1 job held for 29 years
6 hours slept every night
Sex tolerated every 2nd week
Religious rituals everyone of them, carried out
Not one of them, believed in
Lived 52 years and some
Died exhausted

Overheard, “At least she had the satisfaction of having lived for her family”


http://jikku.blogspot.com/2005/02/quick-tale-3.html#c111042815438237631

The Saturday Poem

Found this in yesterday's paper. Again, I wish I'd written it.

-a

Now and Then

"Now that I'm fifty-seven",
My mother used to say,
"Why should I waste a minute?
Why should I waste a day

Doing the things I ought to
Simply because I should?
Now that I'm fifty-seven
I'm done with that for good."

But now and then I'd catch her
Trapped in some thankless chore
Just as she might have been at
Fifty-three or fifty-four

And I would say to her
(And I have to bite my tongue)
That if you mean to learn a skill
It's well worth starting young

And so, to make sure I'm in time
For fifty, I've begun
To do exactly as I please
Now that I'm thirty-one.

-Sophie Hannah

Lost in Post

To a little boy

It cannot be easy being you. A follow-up act to your more devilishly charming, flamboyant older brother. Before you were born, I was convinced that no child could ever take the special place your brother had come to occupy in my life. I used to argue with your father you would always be a second-born. A runner-up. A bridesmaid (or a best-man, as you turned out to be). That you could never be the prized, cherished, celebrated apple of my eye that my firstborn child was. But how easily you tore down my flimsy little conviction. The minute I saw you, I knew I was gone. What was worse, I succumbed willingly.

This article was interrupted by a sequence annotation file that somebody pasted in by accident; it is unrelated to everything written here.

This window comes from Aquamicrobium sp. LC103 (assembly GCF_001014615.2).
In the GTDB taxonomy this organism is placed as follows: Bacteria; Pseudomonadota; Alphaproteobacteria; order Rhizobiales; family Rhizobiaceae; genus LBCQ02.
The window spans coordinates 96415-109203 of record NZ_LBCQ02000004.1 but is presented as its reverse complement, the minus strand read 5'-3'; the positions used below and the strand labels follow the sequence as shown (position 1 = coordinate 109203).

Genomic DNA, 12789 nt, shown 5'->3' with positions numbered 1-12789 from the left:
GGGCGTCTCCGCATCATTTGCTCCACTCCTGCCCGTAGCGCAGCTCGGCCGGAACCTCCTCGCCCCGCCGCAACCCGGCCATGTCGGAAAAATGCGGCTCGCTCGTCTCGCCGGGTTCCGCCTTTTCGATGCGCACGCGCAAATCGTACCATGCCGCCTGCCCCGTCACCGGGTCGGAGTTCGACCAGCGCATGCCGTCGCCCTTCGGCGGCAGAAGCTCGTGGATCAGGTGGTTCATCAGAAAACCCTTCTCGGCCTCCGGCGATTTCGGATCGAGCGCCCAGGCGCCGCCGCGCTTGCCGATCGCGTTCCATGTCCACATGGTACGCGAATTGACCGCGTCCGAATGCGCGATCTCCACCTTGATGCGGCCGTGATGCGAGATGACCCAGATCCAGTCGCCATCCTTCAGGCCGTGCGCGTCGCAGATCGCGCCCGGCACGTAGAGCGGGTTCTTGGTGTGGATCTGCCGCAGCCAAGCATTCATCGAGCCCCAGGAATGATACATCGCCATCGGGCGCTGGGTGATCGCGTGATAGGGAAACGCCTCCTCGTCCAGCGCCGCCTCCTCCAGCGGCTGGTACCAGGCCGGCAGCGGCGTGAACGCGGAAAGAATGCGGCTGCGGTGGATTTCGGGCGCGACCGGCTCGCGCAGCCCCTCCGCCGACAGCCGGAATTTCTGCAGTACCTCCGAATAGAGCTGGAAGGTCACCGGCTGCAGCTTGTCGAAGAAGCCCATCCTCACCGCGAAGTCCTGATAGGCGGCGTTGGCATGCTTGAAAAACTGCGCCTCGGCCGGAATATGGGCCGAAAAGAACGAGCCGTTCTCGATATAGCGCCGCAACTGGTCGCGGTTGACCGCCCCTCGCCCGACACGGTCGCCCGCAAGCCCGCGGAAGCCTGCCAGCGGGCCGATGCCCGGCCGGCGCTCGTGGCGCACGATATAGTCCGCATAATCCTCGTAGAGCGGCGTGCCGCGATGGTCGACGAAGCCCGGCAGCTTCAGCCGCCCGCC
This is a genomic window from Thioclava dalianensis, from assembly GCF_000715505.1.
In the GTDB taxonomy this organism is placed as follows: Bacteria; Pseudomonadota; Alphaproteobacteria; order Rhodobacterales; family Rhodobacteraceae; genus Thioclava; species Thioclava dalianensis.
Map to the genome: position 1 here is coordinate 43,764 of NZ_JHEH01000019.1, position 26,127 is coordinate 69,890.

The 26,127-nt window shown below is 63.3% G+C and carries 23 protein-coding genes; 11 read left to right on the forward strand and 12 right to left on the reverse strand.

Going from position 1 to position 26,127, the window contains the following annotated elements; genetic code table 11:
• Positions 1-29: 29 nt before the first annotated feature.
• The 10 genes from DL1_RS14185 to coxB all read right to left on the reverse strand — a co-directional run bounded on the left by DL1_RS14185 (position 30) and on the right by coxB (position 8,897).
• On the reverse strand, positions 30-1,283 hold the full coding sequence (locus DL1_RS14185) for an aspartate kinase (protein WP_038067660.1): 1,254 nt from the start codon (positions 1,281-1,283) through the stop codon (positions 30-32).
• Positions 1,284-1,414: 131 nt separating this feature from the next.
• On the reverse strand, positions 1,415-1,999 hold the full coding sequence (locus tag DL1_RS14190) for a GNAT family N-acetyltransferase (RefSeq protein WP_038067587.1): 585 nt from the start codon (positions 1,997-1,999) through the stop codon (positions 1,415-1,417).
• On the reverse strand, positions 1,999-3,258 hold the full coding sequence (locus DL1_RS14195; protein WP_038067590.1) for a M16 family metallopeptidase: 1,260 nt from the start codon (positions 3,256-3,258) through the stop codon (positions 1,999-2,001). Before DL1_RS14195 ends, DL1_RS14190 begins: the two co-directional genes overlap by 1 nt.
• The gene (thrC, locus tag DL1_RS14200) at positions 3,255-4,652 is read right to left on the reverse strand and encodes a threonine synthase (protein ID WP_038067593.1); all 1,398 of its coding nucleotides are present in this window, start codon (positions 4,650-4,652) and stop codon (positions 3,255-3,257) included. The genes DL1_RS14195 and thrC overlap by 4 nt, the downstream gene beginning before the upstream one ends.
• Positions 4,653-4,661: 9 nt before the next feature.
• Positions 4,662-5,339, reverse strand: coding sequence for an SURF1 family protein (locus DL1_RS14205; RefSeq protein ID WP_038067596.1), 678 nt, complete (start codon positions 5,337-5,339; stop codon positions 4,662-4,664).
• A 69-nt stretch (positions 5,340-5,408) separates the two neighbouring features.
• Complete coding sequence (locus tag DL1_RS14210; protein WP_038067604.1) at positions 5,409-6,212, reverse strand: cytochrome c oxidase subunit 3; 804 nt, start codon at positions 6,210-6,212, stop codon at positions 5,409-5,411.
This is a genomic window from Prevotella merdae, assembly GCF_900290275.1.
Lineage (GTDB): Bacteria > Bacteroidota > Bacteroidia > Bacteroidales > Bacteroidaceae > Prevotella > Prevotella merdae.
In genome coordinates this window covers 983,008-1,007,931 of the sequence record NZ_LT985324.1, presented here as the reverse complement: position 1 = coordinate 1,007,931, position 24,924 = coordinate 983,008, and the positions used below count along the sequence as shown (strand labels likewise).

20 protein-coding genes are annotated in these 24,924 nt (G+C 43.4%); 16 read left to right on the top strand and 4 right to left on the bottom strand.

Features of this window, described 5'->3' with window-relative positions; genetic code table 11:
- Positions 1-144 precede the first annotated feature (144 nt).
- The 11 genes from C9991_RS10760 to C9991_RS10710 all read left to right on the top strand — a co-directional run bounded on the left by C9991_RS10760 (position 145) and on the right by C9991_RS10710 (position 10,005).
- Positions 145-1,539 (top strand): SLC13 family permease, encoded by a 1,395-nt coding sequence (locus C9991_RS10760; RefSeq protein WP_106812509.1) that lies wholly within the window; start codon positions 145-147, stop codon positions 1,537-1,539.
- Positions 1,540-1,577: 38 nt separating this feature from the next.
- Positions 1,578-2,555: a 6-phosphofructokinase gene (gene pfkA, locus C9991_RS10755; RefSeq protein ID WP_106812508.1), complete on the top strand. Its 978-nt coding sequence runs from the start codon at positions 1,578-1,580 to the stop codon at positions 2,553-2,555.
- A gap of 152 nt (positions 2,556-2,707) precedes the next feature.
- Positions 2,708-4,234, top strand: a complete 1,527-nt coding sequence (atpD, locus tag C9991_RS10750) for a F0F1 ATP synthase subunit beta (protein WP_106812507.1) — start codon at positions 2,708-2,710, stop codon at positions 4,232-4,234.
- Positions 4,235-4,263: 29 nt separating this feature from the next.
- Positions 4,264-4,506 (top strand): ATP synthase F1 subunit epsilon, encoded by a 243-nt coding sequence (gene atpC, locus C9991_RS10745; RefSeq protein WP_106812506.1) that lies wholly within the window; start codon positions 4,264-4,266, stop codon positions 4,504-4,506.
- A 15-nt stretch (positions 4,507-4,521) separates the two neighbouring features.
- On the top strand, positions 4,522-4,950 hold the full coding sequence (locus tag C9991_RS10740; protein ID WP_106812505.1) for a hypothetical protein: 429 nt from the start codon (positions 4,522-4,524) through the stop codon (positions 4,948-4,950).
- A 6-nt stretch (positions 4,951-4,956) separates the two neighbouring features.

My fears that you would be overshadowed by your brother have proven unfounded. Over the past year, you have come into your own as a person. Your brother demands and challenges our love and attention. You, on the other hand, are much more accepting of our distractions with him. It is almost as if you understand that he is used to being the star of the show for much of his…

I ask, you write

Okay, here's the idea. I ask you a question and you write a short story explaining it. Let me give you an example.

What happened when young Padmavathi was drawing water from the well to wash her clothes, early one Margazhi morning?

Annon's story

One morning when Padmavathi was drawing water from the well, she found Pettai Rowdy # 1 Govindarajulu inside the bucket! She dropped it at once and Govindarajulu went down and down and hit the bottom of the well with a Nung sound. His upper and lower teeth fused together and since then he has been fed intravenously. Pettai Rowdy # 2, Ragothaman Iyengar, who suggested this to Govindarajulu, now rules the roost.

After marrying Padmavathi, he is inviting all of you to a water drawing ceremony at the new well they dug in their house.

Jai Ragothaman Iyengar! Jai Padmavathi! Come one, Come all!

-

Here's a question for you.

What happened that made young Meenakshi change her mind about the parrot green saree she had originally chosen and go for a …